About two weeks ago, I attended “The Maintainers,” a conference on technology history that emphasized the necessity and difficulty of maintenance. You can read more about it here.
The biggest point I want to make about the conference as a whole is that it was conceived and organized in response to the overwhelming emphasis on “innovation” in popular histories and conceptions of technology. The term, “innovation” is so frequently used that it nearly loses any sense of meaning, as this event demonstrates. There are issues with defining an event like “The Maintainers” in opposition to a term that has proven so flexible and amorphous that it can mean many things to many different people. Throughout the conference, the exact parameters of “maintenance” came up frequently, with, for example, some disagreements about how repair relates to maintenance.
However, even if maintenance was not always clearly defined for the group, the breadth of speakers was impressive. With historians, activists, and artists speaking, the flexibility of “maintenance” being defined in opposition to “innovation,” seemed to allow for more voices in what could have been an overly academic conference. Without clear parameters for “maintenance,” people were able to speak about things from internet governance to community stool libraries. It was refreshing.
Now, I have two responses to the conference. The first I will cover in this blog post, and the second (about data management, research reproducibility, and scholarly communications) I will cover in a later blog post.
Innovation, Control, and Context
When one begins to look at the ways in which different start-ups have tried to “innovate” office communications and organization, the line between innovation and maintenance becomes unclear. Slack, for example, has been heralded as an innovative solution for office communication and has been covered by news organizations like the Wall Street Journal and Fortune Magazine. Yet, one of the talks, given by Ellan Spero titled,” ‘A Card for Everything, Miss Whittle!’ – A Maintainer’s Approach to the Organization of Academic-Industrial Research at the Mellon Institute for Industrial Research,” outlines the practice of office communication as “maintenance.” What is so different about these two scenarios that they are viewed and defined so differently?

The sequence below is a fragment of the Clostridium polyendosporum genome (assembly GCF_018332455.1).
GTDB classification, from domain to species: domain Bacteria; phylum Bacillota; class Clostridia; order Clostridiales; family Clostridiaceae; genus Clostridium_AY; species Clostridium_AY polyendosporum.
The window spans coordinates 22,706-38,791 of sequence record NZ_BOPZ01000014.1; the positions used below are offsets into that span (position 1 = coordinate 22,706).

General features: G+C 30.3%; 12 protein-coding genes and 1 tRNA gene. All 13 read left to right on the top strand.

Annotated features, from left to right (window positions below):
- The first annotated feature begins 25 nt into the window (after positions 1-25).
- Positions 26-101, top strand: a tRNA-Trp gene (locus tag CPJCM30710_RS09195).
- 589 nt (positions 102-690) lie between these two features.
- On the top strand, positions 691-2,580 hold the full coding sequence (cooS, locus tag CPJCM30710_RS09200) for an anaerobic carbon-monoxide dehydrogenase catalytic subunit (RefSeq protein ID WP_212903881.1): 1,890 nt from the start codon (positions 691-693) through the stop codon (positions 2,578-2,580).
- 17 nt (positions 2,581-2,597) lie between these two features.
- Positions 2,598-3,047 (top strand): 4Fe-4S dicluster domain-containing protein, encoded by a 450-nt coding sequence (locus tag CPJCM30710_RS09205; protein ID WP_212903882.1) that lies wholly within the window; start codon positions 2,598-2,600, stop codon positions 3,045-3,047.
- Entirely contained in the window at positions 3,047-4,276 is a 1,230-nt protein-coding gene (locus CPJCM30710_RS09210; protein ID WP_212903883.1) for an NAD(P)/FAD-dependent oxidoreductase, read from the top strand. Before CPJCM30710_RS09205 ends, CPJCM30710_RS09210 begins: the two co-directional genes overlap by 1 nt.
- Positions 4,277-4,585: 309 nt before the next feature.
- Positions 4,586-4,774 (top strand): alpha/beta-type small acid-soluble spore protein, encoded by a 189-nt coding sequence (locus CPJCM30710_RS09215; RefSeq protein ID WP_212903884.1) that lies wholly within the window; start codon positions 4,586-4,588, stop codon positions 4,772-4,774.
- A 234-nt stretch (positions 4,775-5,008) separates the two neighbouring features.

First, let me give some background on Miss Whittle and the Mellon Institute for Industrial Research, as taken from my notes on Spero’s talk. Lois Whittle worked in the office of the Mellon Institute for Industrial Research before it merged with the Carnegie Institute of Technology to become Carnegie Mellon University. She devised a system for organizing the fellowship agreements at the Mellon Institute that enabled efficient communication across a complex organization. Effectively, Miss Whittle was doing the same type work- and published on it in the Journal of Industrial Chemistry – as Slack.
There are several obvious differences between these two situations. The first is the historic time period. Miss Whittle worked mostly in the early part of the 20th century, and she worked with different tools than many people use now. The second is gender. Miss Whittle is a woman and Slack’s founder and CEO is male. I don’t want to downplay either of these differences, and there is a lot to be said about the term “innovation” and how it relates to race, gender, and class.
However, what I’m seeing as the main demarcation of maintenance vs. innovation in this instance is control – control over the shape and future of the company and the technologies being created. The entire purpose of Slack is the streamlining of office communications. Miss Whittle’s work is ancillary to the work of the Mellon Institute. Although both situations deal with office communication and organization, Slack is in control of its product and how it can be used. Miss Whittle responded to a need within a company, and Miss Whittle did not have control over how her technique would be used over time or if it would be used. Slack is able to put out its technologies as a product to be bought and sold, and it has control over this product. Control over the technology makes it appear more “innovative” because one can decide how it is marketed. It is the purpose of the company rather than a by-product of its work.
Of course, with control over a product, one has the ability to sell that product. In some ways, “innovation” may be best understood as a term connected the particular shape of capital and technology today, much like “disruption,” as you can read more about in this New Yorker article. Miss Whittle had nothing to sell – can this be tied to a difference in perception of these two separate technologies?
In any case, innovation and maintenance (in so far as one defines it in opposition to innovation) seem dependent on context more than the nature of the technology created. The reason why a piece of technology is deemed innovation or maintenance has little to do with the technology created and much more to do with structures in which that technology was created and was/is used.